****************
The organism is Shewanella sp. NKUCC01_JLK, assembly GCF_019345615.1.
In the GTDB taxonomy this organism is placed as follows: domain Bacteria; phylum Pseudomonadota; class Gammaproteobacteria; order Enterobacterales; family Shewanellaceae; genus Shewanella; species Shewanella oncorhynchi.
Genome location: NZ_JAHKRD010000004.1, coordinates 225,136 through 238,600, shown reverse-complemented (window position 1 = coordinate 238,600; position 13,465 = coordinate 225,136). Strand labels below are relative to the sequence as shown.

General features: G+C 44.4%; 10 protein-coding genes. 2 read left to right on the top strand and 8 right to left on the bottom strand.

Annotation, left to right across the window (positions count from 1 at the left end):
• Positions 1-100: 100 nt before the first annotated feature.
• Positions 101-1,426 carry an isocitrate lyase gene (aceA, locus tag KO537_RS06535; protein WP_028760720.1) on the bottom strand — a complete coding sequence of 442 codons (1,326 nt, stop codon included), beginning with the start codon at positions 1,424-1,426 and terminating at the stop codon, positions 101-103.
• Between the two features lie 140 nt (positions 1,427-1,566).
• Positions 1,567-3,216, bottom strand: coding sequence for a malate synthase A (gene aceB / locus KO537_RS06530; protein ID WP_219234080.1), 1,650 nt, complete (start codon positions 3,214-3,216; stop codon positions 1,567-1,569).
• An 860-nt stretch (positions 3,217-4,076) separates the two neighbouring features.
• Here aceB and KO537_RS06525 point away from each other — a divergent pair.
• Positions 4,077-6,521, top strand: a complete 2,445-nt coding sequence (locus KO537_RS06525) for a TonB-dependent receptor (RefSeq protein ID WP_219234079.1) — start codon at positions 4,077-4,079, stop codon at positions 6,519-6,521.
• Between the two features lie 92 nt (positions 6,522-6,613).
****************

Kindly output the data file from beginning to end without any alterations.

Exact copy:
The organism is Shewanella sp. NKUCC01_JLK, assembly GCF_019345615.1.
In the GTDB taxonomy this organism is placed as follows: domain Bacteria; phylum Pseudomonadota; class Gammaproteobacteria; order Enterobacterales; family Shewanellaceae; genus Shewanella; species Shewanella oncorhynchi.
Genome location: NZ_JAHKRD010000004.1, coordinates 225,136 through 238,600, shown reverse-complemented (window position 1 = coordinate 238,600; position 13,465 = coordinate 225,136). Strand labels below are relative to the sequence as shown.

General features: G+C 44.4%; 10 protein-coding genes. 2 read left to right on the top strand and 8 right to left on the bottom strand.

Annotation, left to right across the window (positions count from 1 at the left end):
• Positions 1-100: 100 nt before the first annotated feature.
• Positions 101-1,426 carry an isocitrate lyase gene (aceA, locus tag KO537_RS06535; protein WP_028760720.1) on the bottom strand — a complete coding sequence of 442 codons (1,326 nt, stop codon included), beginning with the start codon at positions 1,424-1,426 and terminating at the stop codon, positions 101-103.
• Between the two features lie 140 nt (positions 1,427-1,566).
• Positions 1,567-3,216, bottom strand: coding sequence for a malate synthase A (gene aceB / locus KO537_RS06530; protein ID WP_219234080.1), 1,650 nt, complete (start codon positions 3,214-3,216; stop codon positions 1,567-1,569).
• An 860-nt stretch (positions 3,217-4,076) separates the two neighbouring features.
• Here aceB and KO537_RS06525 point away from each other — a divergent pair.
• Positions 4,077-6,521, top strand: a complete 2,445-nt coding sequence (locus KO537_RS06525) for a TonB-dependent receptor (RefSeq protein ID WP_219234079.1) — start codon at positions 4,077-4,079, stop codon at positions 6,519-6,521.
• Between the two features lie 92 nt (positions 6,522-6,613).